The details came on Tuesday from Macotakara, which was told by sources that Apple will begin to sell Final Cut Pro X on the Mac App Store next week. That would come as no surprise, as Apple said earlier this year that the $299, 64-bit software will arrive in June.
What would be new, though, are products that take advantage of the high-speed Thunderbolt port. Sources also reportedly said that new Thunderbolt products from third-party partners will be announced when Final Cut Pro X goes on sale.
Last week, AppleInsider was first to report on images that claim to show off Final Cut Pro X, as well as the unannounced Motion 5 software from Apple, and rumors of a new version of Color. The last update to Final Cut Studio was released in July of 2009.
More images claimed to be of Final Cut Pro X appeared online on Sunday. The abundance of new material related to the upcoming software update suggests it is being openly tested before its impending release.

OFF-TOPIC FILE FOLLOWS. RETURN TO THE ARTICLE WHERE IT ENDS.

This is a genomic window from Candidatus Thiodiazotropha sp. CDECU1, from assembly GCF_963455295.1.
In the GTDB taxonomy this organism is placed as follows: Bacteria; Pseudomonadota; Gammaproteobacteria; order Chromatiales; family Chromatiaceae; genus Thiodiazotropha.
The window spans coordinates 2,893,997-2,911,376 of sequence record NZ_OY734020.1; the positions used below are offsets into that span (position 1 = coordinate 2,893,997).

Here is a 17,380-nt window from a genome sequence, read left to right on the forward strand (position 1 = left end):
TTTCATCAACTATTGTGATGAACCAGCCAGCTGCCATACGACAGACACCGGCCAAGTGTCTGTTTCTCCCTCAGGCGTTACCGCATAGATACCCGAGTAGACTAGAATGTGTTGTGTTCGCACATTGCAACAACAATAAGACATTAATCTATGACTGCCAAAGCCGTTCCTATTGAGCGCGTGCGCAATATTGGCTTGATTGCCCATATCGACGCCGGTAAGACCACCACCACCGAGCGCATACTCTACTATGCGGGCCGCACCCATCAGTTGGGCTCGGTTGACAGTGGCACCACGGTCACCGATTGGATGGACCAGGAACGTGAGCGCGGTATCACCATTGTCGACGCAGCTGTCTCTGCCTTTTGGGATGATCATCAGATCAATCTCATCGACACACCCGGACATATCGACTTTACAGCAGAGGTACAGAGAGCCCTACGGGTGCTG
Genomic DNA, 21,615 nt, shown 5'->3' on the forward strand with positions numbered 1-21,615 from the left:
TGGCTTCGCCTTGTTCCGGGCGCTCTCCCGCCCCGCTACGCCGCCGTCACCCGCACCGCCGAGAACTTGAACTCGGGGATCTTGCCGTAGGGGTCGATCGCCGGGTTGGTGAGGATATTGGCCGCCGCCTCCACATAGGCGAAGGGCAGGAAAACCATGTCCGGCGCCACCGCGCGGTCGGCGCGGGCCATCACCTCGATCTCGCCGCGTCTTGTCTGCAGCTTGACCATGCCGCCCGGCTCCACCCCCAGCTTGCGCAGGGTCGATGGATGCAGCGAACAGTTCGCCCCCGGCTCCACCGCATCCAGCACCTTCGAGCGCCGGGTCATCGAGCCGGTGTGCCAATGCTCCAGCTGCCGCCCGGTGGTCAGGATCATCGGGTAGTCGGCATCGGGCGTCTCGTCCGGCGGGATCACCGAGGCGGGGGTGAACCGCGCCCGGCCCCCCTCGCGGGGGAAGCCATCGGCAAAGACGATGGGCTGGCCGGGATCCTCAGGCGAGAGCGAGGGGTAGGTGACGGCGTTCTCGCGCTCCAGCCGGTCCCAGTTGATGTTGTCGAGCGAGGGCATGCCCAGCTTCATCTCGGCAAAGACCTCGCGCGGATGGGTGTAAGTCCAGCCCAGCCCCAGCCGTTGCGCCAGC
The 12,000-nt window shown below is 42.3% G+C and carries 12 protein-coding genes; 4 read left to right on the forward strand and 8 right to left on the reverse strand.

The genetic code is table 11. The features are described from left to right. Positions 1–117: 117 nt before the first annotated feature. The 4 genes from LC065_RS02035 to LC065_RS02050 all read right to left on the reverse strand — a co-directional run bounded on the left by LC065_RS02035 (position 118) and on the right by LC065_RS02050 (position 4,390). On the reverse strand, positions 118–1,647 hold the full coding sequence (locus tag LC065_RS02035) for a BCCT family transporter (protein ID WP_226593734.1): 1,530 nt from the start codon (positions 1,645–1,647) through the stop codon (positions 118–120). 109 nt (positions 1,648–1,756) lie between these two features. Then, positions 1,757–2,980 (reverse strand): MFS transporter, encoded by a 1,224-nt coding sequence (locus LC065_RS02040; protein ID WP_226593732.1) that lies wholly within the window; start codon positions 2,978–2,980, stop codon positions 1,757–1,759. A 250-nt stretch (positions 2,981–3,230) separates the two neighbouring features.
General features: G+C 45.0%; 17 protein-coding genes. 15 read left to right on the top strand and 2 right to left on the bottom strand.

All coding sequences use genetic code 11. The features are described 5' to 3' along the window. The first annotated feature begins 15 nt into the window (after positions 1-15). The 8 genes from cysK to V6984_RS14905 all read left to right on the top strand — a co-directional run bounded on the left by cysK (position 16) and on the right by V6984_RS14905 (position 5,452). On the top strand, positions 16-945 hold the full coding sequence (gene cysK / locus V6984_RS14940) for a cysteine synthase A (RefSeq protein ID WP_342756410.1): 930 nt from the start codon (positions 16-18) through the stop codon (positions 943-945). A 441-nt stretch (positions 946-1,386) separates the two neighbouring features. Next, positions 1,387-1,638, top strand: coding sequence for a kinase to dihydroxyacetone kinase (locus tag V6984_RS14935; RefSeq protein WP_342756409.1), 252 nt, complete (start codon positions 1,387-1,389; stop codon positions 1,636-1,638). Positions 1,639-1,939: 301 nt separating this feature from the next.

Apple offered a sneak peak of Final Cut Pro X in April to the National Association of Broadcasters conference in Las Vegas. There, the company touted the new release as being "as revolutionary as the first version of Final Cut Pro."
Final Cut Pro X is set to include support for all processing cores, as well as the high-definition 4K resolution. It will also allow editing during import, scalable rendering, a resolution-independent playback system, fully color-managed Final Cut based on colorsync, people and shot detection, and audio clean-up.
But since the official unveiling of Final Cut Pro X at the FCP User Group Supermeet at the NAB conference, Apple has not offered any new details. It also made no mention of any other Final Cut Studio applications other than Final Cut Pro.
Apple unveiled the high-speed Thunderbolt port, co-developed with Intel, on its new MacBook Pros in February. Since then, Thunderbolt has also been added to updated iMacs, and is expected to arrive on the rest of the company's Mac lineup this year.
Thunderbolt pairs Intel's PCI Express interconnect with DisplayPort on the same connector, offering transfer speeds of up to 10Gbps. That's twice as fast as the 5Gbps offered by USB 3.0, and 20 times faster than the 480Mbps with USB 2.0.